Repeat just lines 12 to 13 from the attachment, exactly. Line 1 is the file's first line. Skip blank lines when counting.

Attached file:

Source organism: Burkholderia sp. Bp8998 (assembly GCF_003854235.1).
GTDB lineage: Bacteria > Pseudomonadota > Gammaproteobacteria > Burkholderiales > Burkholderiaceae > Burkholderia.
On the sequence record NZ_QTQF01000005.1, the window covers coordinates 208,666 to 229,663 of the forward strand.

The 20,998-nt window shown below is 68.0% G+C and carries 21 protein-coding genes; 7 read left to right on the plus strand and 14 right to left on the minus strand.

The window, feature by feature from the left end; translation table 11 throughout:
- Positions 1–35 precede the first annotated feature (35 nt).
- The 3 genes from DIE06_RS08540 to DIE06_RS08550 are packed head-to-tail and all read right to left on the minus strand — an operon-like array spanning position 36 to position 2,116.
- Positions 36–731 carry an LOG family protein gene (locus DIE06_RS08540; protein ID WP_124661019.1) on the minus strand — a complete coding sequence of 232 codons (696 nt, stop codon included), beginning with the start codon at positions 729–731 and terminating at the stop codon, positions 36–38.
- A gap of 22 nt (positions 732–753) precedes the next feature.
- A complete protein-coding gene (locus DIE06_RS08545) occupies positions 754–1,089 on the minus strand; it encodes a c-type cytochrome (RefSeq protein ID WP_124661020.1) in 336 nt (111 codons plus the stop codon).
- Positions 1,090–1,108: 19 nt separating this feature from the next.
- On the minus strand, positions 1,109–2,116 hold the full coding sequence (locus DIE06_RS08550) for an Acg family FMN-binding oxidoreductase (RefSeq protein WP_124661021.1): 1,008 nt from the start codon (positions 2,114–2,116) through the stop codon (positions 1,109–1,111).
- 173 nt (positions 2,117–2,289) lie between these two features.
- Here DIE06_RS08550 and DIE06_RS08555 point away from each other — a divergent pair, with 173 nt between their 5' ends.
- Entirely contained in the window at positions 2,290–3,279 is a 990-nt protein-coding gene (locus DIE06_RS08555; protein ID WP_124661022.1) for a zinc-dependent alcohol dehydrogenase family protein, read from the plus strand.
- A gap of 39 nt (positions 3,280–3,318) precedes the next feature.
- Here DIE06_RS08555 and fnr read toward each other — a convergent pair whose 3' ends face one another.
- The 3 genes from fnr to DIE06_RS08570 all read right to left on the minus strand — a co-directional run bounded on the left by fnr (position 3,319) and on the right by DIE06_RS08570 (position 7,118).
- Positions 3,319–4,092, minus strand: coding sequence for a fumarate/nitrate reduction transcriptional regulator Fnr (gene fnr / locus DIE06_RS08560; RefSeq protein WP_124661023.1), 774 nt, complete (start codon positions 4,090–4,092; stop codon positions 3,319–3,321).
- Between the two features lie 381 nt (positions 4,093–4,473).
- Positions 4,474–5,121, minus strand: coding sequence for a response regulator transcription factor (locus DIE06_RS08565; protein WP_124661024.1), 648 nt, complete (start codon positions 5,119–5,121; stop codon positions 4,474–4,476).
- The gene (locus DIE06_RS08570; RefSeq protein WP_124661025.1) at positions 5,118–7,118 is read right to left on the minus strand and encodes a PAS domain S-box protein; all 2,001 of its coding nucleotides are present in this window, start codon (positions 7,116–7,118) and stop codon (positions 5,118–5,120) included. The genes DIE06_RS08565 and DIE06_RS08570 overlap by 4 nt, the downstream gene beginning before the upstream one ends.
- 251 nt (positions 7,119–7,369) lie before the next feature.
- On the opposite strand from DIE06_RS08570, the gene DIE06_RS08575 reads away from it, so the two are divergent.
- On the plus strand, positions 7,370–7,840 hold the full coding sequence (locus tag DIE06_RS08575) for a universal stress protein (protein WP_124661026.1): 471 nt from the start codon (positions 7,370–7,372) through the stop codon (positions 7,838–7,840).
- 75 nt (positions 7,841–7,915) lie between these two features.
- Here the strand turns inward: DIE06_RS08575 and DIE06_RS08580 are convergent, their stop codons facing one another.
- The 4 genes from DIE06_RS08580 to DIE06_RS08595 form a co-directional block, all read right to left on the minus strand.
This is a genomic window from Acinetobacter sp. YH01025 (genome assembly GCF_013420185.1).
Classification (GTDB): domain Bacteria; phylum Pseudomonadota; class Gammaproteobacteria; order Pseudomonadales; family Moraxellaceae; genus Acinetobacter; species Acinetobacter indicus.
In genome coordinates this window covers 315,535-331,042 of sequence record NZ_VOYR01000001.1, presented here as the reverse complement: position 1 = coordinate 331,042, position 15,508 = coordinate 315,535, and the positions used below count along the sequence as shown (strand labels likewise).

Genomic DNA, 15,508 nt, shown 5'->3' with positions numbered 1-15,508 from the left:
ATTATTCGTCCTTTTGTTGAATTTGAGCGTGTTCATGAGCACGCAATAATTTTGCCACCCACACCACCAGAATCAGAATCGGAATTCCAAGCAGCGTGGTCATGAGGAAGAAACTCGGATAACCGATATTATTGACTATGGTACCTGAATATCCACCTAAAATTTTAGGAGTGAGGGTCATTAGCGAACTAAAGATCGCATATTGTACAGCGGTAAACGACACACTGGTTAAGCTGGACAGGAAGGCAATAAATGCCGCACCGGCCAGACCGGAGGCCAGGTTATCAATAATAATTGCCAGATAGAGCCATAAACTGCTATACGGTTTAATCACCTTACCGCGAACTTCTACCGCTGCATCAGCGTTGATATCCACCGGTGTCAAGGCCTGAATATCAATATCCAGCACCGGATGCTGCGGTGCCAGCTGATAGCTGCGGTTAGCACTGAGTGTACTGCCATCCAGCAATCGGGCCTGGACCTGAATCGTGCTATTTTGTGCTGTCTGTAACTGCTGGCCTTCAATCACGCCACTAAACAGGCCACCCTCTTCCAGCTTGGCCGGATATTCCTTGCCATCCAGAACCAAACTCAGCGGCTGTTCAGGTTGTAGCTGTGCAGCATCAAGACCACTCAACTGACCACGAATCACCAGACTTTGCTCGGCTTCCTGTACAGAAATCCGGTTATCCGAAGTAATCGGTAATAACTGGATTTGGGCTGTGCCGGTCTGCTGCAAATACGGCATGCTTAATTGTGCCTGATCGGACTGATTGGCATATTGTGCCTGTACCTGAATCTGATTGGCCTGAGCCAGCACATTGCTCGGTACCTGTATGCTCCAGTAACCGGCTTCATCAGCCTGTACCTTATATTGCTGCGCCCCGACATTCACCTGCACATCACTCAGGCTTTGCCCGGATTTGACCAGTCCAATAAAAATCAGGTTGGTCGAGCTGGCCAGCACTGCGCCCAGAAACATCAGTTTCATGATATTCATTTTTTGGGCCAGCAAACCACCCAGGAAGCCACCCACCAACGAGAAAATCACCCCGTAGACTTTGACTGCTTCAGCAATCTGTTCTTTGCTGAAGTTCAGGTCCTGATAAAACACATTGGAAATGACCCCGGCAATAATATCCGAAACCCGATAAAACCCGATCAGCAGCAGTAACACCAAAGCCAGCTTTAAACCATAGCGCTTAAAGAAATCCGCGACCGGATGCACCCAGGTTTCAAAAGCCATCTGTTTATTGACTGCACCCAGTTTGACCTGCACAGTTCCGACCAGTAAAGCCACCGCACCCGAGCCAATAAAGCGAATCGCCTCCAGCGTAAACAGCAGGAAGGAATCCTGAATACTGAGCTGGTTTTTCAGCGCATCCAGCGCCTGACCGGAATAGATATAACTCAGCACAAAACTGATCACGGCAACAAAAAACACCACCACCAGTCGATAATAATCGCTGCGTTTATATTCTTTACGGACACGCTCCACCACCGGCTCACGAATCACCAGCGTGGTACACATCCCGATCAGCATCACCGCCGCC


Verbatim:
- On the minus strand, positions 1,109–2,116 hold the full coding sequence (locus DIE06_RS08550) for an Acg family FMN-binding oxidoreductase (RefSeq protein WP_124661021.1): 1,008 nt from the start codon (positions 2,114–2,116) through the stop codon (positions 1,109–1,111).
- 173 nt (positions 2,117–2,289) lie between these two features.